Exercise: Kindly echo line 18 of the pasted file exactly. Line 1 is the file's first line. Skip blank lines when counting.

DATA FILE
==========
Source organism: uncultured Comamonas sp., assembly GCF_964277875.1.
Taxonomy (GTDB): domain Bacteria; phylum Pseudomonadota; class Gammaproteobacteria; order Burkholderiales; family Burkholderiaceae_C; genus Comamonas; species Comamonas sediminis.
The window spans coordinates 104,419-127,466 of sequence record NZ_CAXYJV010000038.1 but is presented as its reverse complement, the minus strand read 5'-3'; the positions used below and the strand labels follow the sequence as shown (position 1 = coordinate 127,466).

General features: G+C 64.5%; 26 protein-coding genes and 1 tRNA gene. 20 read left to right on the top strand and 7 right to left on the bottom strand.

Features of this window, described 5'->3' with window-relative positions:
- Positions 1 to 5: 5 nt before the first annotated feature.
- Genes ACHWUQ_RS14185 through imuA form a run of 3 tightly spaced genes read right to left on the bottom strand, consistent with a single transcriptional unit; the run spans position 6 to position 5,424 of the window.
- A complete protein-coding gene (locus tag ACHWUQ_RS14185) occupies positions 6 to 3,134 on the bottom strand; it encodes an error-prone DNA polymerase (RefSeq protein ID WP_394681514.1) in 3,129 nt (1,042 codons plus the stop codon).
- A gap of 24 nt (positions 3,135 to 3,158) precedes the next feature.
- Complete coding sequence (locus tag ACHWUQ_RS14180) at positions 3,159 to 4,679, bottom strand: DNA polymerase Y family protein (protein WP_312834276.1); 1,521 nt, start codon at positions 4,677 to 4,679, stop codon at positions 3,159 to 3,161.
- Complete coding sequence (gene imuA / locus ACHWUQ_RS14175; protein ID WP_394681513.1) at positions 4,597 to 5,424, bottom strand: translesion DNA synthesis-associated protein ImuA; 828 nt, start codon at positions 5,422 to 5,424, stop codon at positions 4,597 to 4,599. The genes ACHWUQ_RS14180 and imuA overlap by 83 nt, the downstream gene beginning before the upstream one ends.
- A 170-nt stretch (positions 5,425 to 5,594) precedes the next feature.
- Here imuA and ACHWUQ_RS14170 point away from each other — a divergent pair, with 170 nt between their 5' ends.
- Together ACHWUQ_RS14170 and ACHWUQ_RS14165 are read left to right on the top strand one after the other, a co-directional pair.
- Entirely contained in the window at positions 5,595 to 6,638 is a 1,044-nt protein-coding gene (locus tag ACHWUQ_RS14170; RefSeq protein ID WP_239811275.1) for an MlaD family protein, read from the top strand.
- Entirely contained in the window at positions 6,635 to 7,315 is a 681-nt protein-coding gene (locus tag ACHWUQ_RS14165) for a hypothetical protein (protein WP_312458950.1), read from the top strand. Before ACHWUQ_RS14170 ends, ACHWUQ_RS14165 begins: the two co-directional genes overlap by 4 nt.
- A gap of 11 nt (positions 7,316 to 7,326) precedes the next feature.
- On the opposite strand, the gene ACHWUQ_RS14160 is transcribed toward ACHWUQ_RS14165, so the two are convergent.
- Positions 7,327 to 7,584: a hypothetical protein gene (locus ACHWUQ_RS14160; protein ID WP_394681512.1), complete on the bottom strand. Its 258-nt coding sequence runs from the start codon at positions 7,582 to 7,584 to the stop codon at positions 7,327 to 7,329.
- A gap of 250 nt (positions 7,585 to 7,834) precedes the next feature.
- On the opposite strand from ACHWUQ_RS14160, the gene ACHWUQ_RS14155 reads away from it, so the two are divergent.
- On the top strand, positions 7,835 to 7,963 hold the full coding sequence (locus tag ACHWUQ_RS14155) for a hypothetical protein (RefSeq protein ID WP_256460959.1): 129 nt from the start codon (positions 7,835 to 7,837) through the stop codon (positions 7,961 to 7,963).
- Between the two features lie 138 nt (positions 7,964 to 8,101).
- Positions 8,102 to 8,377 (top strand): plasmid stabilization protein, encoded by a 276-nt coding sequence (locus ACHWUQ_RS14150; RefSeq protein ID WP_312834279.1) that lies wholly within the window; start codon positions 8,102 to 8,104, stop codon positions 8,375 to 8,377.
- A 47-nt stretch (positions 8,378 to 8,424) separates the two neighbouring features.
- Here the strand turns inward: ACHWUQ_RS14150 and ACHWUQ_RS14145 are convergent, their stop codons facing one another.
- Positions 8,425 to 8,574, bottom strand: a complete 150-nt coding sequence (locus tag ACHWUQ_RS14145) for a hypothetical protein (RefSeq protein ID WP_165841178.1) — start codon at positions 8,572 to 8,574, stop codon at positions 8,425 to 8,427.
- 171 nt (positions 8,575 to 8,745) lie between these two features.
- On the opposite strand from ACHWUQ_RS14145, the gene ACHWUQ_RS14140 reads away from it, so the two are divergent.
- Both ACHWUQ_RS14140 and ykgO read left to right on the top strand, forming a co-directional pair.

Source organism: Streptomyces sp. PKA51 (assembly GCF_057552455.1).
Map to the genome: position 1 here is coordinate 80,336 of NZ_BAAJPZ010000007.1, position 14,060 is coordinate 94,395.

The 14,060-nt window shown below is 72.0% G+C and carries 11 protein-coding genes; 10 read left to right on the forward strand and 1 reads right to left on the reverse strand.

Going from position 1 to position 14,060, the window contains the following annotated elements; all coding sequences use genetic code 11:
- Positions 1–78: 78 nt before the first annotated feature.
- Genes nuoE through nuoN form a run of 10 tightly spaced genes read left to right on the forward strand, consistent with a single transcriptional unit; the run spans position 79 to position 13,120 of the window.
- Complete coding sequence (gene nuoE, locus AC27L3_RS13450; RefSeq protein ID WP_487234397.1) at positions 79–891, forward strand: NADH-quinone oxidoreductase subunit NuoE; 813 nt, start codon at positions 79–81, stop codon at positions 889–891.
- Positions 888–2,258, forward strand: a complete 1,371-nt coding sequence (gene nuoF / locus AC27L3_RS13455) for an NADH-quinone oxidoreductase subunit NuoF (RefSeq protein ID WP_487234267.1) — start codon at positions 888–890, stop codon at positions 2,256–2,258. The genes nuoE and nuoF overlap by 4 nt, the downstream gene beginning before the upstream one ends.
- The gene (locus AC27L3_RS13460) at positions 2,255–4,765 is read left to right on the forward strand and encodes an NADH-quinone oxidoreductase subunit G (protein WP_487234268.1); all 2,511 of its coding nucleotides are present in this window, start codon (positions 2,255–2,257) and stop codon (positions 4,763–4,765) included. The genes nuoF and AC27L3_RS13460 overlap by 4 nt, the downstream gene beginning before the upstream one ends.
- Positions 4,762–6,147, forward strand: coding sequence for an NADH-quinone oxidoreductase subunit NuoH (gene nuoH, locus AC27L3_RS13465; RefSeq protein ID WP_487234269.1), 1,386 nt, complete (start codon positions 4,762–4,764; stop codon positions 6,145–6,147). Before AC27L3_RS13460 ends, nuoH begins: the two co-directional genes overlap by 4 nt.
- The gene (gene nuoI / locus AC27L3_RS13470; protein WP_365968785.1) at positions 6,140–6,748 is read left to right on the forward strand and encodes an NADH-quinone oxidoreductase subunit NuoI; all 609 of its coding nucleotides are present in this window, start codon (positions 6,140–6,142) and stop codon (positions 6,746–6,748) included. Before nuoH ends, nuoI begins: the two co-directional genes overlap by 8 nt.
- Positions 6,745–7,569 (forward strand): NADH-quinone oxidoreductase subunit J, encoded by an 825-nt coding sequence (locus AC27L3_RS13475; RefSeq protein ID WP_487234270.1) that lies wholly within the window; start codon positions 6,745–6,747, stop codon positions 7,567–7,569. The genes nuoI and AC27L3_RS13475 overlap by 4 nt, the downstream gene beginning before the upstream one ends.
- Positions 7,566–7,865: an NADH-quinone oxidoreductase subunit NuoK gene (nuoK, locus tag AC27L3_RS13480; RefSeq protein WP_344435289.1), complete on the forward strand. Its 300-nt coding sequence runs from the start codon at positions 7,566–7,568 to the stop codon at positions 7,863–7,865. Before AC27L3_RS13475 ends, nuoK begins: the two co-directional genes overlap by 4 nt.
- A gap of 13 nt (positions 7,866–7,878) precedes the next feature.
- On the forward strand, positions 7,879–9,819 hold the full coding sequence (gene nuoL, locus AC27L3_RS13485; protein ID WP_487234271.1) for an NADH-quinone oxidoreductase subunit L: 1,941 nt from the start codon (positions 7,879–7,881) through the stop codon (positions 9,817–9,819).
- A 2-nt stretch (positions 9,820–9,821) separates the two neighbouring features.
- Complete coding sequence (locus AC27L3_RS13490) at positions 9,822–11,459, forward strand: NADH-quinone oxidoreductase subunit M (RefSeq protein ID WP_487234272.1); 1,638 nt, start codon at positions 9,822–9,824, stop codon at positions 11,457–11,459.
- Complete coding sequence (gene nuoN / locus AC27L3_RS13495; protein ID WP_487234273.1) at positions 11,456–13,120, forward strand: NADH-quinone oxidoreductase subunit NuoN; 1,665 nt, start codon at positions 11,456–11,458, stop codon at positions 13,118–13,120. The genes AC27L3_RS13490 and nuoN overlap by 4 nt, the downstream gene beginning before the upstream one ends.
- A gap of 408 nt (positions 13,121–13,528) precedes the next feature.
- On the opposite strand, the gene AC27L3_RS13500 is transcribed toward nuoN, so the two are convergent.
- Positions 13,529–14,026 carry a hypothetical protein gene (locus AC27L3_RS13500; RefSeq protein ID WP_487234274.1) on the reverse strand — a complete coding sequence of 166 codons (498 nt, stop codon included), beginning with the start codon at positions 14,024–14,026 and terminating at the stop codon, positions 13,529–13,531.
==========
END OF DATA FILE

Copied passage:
- On the opposite strand, the gene ACHWUQ_RS14160 is transcribed toward ACHWUQ_RS14165, so the two are convergent.